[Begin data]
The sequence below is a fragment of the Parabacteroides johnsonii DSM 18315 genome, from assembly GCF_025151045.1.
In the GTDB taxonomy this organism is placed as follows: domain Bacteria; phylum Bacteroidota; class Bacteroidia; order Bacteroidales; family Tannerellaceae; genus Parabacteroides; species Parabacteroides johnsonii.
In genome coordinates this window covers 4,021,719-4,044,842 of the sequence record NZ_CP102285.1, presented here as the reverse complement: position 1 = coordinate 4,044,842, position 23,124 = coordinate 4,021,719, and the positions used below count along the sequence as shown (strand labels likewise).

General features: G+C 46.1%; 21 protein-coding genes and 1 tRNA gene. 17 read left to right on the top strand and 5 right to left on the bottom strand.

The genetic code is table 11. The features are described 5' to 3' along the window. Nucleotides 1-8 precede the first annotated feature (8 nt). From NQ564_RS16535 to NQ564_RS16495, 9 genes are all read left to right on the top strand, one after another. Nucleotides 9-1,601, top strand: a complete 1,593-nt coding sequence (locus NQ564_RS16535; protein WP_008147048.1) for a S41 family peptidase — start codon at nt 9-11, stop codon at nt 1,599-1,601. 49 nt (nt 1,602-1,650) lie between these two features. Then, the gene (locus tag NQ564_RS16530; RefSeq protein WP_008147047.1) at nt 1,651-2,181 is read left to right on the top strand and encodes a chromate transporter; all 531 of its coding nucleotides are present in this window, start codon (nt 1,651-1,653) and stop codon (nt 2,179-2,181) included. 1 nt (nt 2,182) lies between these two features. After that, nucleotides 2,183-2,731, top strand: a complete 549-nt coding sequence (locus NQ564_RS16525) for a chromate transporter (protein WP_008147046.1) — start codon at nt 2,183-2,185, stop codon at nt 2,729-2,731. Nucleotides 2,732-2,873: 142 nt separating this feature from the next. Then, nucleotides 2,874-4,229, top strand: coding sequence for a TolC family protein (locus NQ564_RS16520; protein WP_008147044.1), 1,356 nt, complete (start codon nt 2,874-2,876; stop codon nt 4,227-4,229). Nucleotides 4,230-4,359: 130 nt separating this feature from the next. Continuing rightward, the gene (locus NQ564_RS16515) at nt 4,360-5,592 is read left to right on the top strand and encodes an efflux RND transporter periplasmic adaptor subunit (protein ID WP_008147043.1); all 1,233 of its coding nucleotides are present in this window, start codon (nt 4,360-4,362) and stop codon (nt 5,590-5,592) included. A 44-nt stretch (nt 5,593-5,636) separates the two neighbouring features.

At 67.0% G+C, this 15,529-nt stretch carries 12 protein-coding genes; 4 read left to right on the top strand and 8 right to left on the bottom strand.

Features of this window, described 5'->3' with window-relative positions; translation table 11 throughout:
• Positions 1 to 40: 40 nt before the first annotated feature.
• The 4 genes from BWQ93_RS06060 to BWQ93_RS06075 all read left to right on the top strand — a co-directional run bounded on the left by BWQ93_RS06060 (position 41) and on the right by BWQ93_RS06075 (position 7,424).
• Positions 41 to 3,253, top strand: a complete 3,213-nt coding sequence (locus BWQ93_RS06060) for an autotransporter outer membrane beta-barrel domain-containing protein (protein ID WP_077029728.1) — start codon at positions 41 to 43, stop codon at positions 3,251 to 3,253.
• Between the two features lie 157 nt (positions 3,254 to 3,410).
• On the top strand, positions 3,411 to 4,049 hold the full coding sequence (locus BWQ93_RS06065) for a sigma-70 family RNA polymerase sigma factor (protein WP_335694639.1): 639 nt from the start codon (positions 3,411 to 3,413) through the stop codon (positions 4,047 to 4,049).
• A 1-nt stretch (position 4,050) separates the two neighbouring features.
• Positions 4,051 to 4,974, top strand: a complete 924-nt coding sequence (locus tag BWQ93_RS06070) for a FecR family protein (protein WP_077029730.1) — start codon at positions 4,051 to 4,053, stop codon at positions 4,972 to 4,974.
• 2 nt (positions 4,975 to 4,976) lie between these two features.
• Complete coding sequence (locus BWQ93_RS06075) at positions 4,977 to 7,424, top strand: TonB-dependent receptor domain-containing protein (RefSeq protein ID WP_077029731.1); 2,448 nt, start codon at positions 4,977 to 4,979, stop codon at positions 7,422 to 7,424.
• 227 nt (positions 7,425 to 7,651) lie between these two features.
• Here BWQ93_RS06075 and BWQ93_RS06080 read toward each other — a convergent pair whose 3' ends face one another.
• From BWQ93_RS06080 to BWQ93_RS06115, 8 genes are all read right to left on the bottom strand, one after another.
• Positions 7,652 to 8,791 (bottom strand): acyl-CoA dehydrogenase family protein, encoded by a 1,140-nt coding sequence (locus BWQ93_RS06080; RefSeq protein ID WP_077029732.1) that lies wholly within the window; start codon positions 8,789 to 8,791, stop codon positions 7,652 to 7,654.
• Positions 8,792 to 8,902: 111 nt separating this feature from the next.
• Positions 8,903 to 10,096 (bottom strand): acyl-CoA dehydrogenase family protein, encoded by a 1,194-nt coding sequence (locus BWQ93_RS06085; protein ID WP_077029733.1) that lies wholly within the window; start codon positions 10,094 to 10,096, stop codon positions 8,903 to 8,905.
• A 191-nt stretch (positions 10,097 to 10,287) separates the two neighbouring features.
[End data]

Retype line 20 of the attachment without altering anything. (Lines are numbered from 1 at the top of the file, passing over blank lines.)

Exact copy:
• Positions 7,652 to 8,791 (bottom strand): acyl-CoA dehydrogenase family protein, encoded by a 1,140-nt coding sequence (locus BWQ93_RS06080; RefSeq protein ID WP_077029732.1) that lies wholly within the window; start codon positions 8,789 to 8,791, stop codon positions 7,652 to 7,654.